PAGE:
We are not Christians at prayer and pagans at work. Our biblical convictions shape our approach to all questions of life. Yet that is precisely why we need to evaluate those convictions. We need to recover our biblical bearings. If we mature in our theological convictions and assumptions about the nature of culture, we will begin to see that societies, like churches, are shaped over long periods and through all of the various callings that occupy us every day.
– Horton, Michael, Ordinary: Sustainable Faith in a Radical, Restless World; Zondervan; copyright 214; Kindle Edition; page 159
Anything and everything we do in Christ, for Christ, and like Christ is a sacred work. Practically, this means that even the most menial and mundane tasks of life are infused with meaning, as in Christ they become the good works God has prepared for us. We see this in Jesus’s own life: the second member of the Trinity spent many years as a carpenter has a part of his life if that works.
– Driscoll, Mark; Who Do You Think You Are? Finding Your True Identity in Christ; Thomas Nelson Publishers, Nashville, copyright 2013; Page 77
Again, let a Tradesman but have this intention, and it will make him a saint in his shop; his everyday business will be a course of wise and reasonable actions, made holy to God, by being done in obedience to his will and pleasure …He will therefore consider, not what arts, or methods, or application will soonest make him richer and greater than his brothers, or remove him from a shop to a life of state and pleasure; but he will consider what arts, what methods, what application can make worldly business most accepable to God, and make a life of trade a life of holiness, devotion, and piety. This will be the temper and spirit of every tradesman; he cannot stop short of these degrees of piety, whenever it is his intention to please God in all his actions, as the best and happiest thing in the world.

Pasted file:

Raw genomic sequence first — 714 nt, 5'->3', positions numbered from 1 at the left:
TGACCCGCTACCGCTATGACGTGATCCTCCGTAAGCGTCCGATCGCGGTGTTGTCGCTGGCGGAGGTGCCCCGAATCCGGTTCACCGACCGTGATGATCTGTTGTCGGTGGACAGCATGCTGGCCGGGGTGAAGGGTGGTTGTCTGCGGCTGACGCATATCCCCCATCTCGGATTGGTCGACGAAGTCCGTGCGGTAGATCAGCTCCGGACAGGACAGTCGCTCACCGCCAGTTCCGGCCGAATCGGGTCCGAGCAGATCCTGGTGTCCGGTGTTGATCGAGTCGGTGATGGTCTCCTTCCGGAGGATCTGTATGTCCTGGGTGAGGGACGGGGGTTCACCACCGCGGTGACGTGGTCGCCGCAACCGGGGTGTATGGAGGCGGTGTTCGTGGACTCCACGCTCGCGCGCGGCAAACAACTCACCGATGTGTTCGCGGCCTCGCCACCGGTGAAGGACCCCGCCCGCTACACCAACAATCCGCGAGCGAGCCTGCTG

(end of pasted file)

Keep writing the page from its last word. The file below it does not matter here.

– William Law
as quoted byBridges, Jerry; The Disciplined of Grace:God’s Role and Our Role in the Pursuit of Holiness; NavPress; Colorado Springs; copyright 1994; p. 152
When we are focused on loving Christ, it doesn’t mean we do less. I used to do many of the same things I do now, but I was motivated by guilt or fear of consequences. When we work for Christ out of obligation, it feels like work. But when we truly love Christ, our work is a manifestation of that love and it feels like love.
– Francis Chan, Crazy Love: Overwhelmed by a Relentless God, copyright 2008, page 110
Happy work is best done by the man who takes his long-term plans somewhat lightly and works from moment to moment “as to the Lord.” It is only our daily bread that we are encouraged to ask for. The present is the only time in which any duty can be done or any grace received.
– C.S. Lewis, The Weight of Glory, copyright 1949, 1976, page 61
Yet work is to have a higher purpose than self-preservation. With Adam we are all called by God to be productive. We are called to bear fruit. To be productive and fruitbearing people we must be willing to work with dedication.
A refusal to work is a refusal to participate in one of the most fundamental human duties. We groan at times under the burden of the curse, but the thorns, briars and seat do not excuse us from our vocation.
– R.C. Sproul, Pleasing God, copyright 1988, page 179